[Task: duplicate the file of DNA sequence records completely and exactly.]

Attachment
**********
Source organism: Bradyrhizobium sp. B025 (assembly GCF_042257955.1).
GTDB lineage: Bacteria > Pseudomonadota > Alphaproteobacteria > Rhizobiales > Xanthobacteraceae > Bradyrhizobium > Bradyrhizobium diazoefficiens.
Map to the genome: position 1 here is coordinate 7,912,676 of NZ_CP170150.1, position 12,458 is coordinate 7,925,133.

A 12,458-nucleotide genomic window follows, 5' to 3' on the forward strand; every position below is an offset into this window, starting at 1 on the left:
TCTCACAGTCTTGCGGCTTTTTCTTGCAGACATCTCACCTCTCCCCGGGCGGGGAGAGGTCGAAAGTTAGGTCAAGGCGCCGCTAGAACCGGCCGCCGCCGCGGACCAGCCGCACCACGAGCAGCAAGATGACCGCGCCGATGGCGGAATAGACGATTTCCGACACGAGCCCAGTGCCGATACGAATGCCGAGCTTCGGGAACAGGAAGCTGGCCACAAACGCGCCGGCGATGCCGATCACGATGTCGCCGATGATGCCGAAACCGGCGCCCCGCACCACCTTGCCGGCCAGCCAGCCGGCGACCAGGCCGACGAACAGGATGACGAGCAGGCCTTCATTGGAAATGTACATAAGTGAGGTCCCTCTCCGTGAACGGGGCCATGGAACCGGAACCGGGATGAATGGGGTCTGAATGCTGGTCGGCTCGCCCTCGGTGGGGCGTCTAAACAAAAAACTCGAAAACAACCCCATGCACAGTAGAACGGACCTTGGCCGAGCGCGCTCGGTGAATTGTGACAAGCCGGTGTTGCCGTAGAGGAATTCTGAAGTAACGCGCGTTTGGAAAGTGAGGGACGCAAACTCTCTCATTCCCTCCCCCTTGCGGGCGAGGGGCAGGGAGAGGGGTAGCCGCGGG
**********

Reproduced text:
Source organism: Bradyrhizobium sp. B025 (assembly GCF_042257955.1).
GTDB lineage: Bacteria > Pseudomonadota > Alphaproteobacteria > Rhizobiales > Xanthobacteraceae > Bradyrhizobium > Bradyrhizobium diazoefficiens.
Map to the genome: position 1 here is coordinate 7,912,676 of NZ_CP170150.1, position 12,458 is coordinate 7,925,133.

A 12,458-nucleotide genomic window follows, 5' to 3' on the forward strand; every position below is an offset into this window, starting at 1 on the left:
TCTCACAGTCTTGCGGCTTTTTCTTGCAGACATCTCACCTCTCCCCGGGCGGGGAGAGGTCGAAAGTTAGGTCAAGGCGCCGCTAGAACCGGCCGCCGCCGCGGACCAGCCGCACCACGAGCAGCAAGATGACCGCGCCGATGGCGGAATAGACGATTTCCGACACGAGCCCAGTGCCGATACGAATGCCGAGCTTCGGGAACAGGAAGCTGGCCACAAACGCGCCGGCGATGCCGATCACGATGTCGCCGATGATGCCGAAACCGGCGCCCCGCACCACCTTGCCGGCCAGCCAGCCGGCGACCAGGCCGACGAACAGGATGACGAGCAGGCCTTCATTGGAAATGTACATAAGTGAGGTCCCTCTCCGTGAACGGGGCCATGGAACCGGAACCGGGATGAATGGGGTCTGAATGCTGGTCGGCTCGCCCTCGGTGGGGCGTCTAAACAAAAAACTCGAAAACAACCCCATGCACAGTAGAACGGACCTTGGCCGAGCGCGCTCGGTGAATTGTGACAAGCCGGTGTTGCCGTAGAGGAATTCTGAAGTAACGCGCGTTTGGAAAGTGAGGGACGCAAACTCTCTCATTCCCTCCCCCTTGCGGGCGAGGGGCAGGGAGAGGGGTAGCCGCGGG